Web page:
Thousands of Jamaicans lining the streets of cities and major towns across the island selling cheap, Chinese-made goods have become an effective marketing strategy for Chinese wholesalers; holding both wholesalers and retainer licenses giving them an unfair advantage to undermine local retail grocers. What we would like to see is more investments in manufacturing to create jobs for Jamaicans and the industrialization of energy production to facilitate a 70 percent decrease in the cost of energy. This would be a real investment and would benefit the Jamaican people instead of the cheap, subservient, marginal jobs in wholesales and on infrastructure projects.
When investors use their own people from China or Mexico and delete the local Jamaican workers out of the economic equation, they have effectively and structurally removed any chances of the net benefits of economic growth accruing to the Jamaican economy and its people. Former Secretary of State, Tillerson said Chinese investments “do not bring significant job creation locally” and criticized how Beijing structures loans to African government. “The United States is the leading aid donor to Africa but China surpassed it as a trade partner in 2009. Beijing has pumped billions into infrastructure projects, though critics say the use of Chinese firms and labour undermines their value. Tillerson said Chinese investments “do not bring significant job creation locally” and criticized how Beijing structures loans to African government.”
China may have coned or bribed Jamaican politicians into accepting the future value of their investments while they reap the present value of the economic benefits. A classic case for underdevelopment at play. “The Chinese Embassy in Jamaica says it’s shocked by allegations that Chinese companies paid bribes to the People’s National Party (PNP) while the party formed the Government. The allegation that Chinese companies carrying out projects in Jamaica paid ‘agent fees’ is the latest development in the campaign finance scandal rocking the PNP. The scandal deepened yesterday when senior PNP member, Dr Omar Davis publicly rejected allegations by party general secretary Paul Burke that ‘agent fees’ collected from a large Chinese contractor were not paid into the PNP’s coffers.”
Having a strategic vision is being able to determine the present value of the long-term savings from a program of investment and cost-cutting to support the development of a sustainable growth and economic development master plan. Any investment in our economy is only worthwhile when significant economic spin-off occurs in the economy. Where huge debt was incurred in order to build our infrastructure we must ensure that benefits of the immediate economic impact occurs now and not blindly rely on the long-term net benefit that this government is forecasting since it may result in a negative rate of return on investment due the time value of money. Meaning it is better to have the benefits occurring now than later. Especially at the rate at which the Jamaican dollar is being devalued.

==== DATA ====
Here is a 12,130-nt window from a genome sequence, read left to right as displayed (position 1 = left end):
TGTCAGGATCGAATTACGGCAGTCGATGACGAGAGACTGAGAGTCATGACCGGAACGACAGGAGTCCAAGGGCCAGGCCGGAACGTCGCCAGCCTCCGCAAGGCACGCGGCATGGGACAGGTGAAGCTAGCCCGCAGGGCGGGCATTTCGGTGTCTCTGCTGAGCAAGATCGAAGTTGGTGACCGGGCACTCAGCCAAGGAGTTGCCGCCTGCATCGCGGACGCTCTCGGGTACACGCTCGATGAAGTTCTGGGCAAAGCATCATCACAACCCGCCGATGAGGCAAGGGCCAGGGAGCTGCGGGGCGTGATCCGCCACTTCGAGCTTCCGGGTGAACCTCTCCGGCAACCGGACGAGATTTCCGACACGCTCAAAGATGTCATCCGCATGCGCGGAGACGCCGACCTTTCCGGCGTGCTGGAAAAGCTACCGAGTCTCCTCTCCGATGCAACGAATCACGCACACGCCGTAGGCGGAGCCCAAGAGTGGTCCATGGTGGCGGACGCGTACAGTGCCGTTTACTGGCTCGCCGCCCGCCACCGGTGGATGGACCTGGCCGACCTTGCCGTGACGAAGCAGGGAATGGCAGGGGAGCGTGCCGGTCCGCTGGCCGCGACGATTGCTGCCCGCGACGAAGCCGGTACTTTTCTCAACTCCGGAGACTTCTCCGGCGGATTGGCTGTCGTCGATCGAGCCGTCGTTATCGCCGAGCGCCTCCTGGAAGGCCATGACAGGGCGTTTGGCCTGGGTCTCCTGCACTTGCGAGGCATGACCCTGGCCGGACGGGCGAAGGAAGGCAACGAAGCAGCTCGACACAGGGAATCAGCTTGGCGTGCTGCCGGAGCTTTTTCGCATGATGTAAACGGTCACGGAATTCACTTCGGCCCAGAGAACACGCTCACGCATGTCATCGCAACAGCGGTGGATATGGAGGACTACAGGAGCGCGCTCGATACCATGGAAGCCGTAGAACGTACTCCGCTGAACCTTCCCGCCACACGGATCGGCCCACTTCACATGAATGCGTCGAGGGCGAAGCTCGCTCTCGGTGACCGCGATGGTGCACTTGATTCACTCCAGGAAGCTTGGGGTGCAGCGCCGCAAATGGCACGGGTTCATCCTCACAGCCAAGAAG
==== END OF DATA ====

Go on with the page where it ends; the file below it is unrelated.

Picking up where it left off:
True benefits only occur when your own workers are employed on the job, otherwise, we are speculating about future benefits. The economic leakages and why Foreign Direct Investment (FDI) have not resulted in significant growth in GDP are twofold; (1) The consumption of imported resources (Energy, Goods and Labours) to facilitate or build the project here in Jamaica and (2) the ineffective and or abuse of our taxation policies like the tax waiver. We have very good consulting engineering and business people here in Jamaica, all the government needs to do is to practice good management of the national resources and enforce good business ethics.
The kinds of foreign investment we have seen over the last two decades have not resulted in any significant growth in the Jamaican economy. What makes it even worse, is that the governments of Jamaica have traded off the net future benefits to the economy by exchanging the development rights to strategic real estate within a major transportation corridor to be developed not by Jamaican workers, but by Chinese, so there is a double take again. “The largest economic gains from investing in transport corridors may arise from urbanization and job creation around this new infrastructure, rather than from many more vehicles using it,” said one of the report’s authors, World Bank lead economist Martin Melecky, who added: “Corridor investments involve significant tradeoffs and are not all equally successful in creating large economic surpluses that spread fairly throughout society.”
“Bahl and Wallace (2007) argued that Jamaica’s paradox of high investment and low productivity might be attributed, at least in part, to having an incentive programme that channels investment to less productive sectors.” If you were to do a correlation between GDP and FDI and you will see my point? Mark you, this occurred under both administrations. We need to get rid of the systemic and structural impediment to growth and to do so we will need strong leadership and more transparency in Government.
There is also a triple take of economic exploitation because all the hard currency inflows, some US$2.03 billion, will be sucked out of the Jamaican economy when Chinese-made inferior goods are exchanged in Jamaican dollars and sent back to US-dollar foreign bank account. The economic deception of cheap Chinese goods is that they are replaced more frequently, which is a hidden cost.
By Silber Barrett

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